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article imageTyphoon Haiyan death toll in Philippines likely to exceed 1,000

By Leo Reyes     Nov 9, 2013 in Environment
The death toll in the aftermath of Typhoon Haiyan (Yolanda in Phl.) that battered central Philippines on Friday could reach over 1,000, an official of the Philippine National Red Cross said.
Gwendolyn Pang, secretary-general of the Philippine National Red Cross estimated the death toll at 1, 200.
"We estimate 1,000 people were killed in Tacloban and 200 in Samar province," said Pang.
The Red Cross estimate does not include the reported casualties in the typhoon-ravaged areas in central Visayas including Iloilo, Negros provinces and Bohol, among others.
The government have so far confirmed reports of at least 138 dead as of Saturday.
There have been reports of looting as help from the national government has not reached the affected areas particularly Tacloban City and the town of Palo, the two areas badly hit by the storm surge caused by Typhoon Yolanda.
Local government secretary Mar Roxas confirmed the earlier reports of looting but told media in Tacloban City, where he has been stationed since the landfall along with Defense Secretary Voltaire Gazmin, that he has already ordered police units from other areas not affected by the typhoon to secure the city and put order in the areas where looting has been taking place.
The Armed Forces of the Philippines (AFP) said 15,000 soldiers have been dispatched to the affected areas to help in the rescue efforts.
AFP choppers and C-130's have been transporting relief goods and bringing soldiers and aid workers to the areas hit by the typhoon.
International relief and humanitarian organizations including the UN have arrived in the typhoon-ravaged areas to assess the situation on the ground
"This is destruction on a massive scale. There are cars thrown like tumbleweed and the streets are strewn with debris," said Sebastian Rhodes Stampa, the head of a UN disaster assessment coordination team.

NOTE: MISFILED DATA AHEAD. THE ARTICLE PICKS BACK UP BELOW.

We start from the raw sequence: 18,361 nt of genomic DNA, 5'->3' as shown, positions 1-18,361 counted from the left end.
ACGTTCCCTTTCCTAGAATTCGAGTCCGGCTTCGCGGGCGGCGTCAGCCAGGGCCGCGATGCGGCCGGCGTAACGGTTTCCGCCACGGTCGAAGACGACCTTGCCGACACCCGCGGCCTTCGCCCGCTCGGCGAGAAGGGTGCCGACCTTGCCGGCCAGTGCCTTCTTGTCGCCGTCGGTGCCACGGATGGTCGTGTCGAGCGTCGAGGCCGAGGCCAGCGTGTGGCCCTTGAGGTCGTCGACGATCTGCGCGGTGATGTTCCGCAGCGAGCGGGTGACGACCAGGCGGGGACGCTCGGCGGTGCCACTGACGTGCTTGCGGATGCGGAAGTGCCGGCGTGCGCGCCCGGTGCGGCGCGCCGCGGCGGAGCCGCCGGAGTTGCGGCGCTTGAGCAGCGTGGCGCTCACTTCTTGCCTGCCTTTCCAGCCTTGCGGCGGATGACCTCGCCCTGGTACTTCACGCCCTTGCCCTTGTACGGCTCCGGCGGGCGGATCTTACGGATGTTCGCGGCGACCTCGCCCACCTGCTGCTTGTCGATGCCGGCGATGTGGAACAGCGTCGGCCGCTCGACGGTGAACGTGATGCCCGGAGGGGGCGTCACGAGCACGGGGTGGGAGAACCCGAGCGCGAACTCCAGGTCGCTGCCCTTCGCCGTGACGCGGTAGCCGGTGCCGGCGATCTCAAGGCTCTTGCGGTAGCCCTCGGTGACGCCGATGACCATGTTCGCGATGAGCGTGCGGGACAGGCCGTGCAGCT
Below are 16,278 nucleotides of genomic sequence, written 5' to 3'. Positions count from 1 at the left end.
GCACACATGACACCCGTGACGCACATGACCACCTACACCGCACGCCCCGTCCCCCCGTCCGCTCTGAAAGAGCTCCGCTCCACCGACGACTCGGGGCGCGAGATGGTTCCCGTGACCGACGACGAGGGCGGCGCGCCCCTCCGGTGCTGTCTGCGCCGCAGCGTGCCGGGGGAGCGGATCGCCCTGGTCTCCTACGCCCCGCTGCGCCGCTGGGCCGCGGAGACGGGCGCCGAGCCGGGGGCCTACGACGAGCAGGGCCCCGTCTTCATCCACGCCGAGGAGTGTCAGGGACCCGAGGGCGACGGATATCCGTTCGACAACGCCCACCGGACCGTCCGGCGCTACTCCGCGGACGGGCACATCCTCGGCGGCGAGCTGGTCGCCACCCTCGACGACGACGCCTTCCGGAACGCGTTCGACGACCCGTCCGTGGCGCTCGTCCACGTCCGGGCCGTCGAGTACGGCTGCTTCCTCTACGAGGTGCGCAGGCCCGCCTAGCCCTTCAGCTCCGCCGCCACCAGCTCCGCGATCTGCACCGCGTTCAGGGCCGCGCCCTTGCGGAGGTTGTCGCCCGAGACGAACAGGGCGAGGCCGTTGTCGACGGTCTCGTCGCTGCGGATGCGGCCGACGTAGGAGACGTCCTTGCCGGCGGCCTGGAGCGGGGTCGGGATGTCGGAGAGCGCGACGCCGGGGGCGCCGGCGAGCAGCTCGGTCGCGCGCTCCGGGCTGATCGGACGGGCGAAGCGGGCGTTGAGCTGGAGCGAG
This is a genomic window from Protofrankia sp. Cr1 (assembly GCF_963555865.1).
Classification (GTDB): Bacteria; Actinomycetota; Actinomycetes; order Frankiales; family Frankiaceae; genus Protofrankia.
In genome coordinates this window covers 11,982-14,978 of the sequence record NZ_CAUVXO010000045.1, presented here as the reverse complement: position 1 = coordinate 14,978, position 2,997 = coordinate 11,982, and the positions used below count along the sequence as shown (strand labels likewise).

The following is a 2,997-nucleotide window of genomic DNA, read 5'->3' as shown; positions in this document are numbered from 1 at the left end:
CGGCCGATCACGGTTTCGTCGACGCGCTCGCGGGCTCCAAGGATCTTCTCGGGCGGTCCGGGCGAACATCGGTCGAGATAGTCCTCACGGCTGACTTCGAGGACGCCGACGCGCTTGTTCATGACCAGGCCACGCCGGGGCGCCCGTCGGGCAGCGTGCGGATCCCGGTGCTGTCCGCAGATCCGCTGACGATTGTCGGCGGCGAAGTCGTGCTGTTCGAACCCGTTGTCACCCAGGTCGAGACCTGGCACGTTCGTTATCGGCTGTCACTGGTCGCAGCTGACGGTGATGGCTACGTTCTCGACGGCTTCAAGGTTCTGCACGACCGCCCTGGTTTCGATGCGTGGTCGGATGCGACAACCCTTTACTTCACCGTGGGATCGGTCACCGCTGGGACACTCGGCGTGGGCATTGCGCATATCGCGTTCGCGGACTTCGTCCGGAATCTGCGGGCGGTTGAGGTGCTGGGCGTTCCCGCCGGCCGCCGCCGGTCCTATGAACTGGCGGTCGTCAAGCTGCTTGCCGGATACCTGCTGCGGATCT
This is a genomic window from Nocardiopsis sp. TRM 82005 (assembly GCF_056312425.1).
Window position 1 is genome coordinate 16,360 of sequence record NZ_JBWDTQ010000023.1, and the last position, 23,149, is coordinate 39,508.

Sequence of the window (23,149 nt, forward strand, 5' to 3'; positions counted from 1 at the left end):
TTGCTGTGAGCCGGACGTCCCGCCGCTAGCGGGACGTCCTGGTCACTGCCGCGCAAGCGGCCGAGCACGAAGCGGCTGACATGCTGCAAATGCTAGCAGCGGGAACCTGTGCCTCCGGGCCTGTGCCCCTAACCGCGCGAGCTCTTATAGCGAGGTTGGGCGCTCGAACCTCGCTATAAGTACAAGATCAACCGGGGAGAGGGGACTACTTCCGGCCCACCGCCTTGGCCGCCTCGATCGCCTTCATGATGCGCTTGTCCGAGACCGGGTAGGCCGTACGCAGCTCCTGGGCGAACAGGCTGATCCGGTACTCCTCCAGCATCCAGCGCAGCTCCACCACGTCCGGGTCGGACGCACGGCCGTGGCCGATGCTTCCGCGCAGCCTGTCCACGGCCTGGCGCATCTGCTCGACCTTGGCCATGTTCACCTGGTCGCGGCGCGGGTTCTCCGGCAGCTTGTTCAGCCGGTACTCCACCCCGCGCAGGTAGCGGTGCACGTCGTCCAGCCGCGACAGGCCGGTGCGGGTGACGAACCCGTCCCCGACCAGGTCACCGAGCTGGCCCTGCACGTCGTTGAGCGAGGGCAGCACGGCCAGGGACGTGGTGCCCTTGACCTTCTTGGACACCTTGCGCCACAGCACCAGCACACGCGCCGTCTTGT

"The last time I saw something of this scale was in the aftermath of the Indian Ocean tsunami," he said, referring to the 2004 disaster that claimed about 220,000 lives.
News about the extent of devastation in the affected areas have been coming in trickles as power and communication lines have yet to be restored.
Actual images of devastation have been posted on social media by residents of affected areas using their mobile and smartphones, depicting the extent of devastation as the typhoon unleashed its terrifying power that immediately isolated the city and outlying areas from the capital city of Manila.
Tacloban and nearby cities and towns are still without power as strong winds blow away electrical lines and posts.
Actual extent of devastation and damages to property in affected areas are expected to be known as soon as power in these areas are restored. Read more
The National Risk Reduction and Management Council said more than 70,000 families were affected, and nearly 350,000 people were displaced.
Typhoon Haiyan has left the Philippine Area of Responsibility (PAR) Saturday and is now moving towards Vietnam where it will make landfall on Monday.
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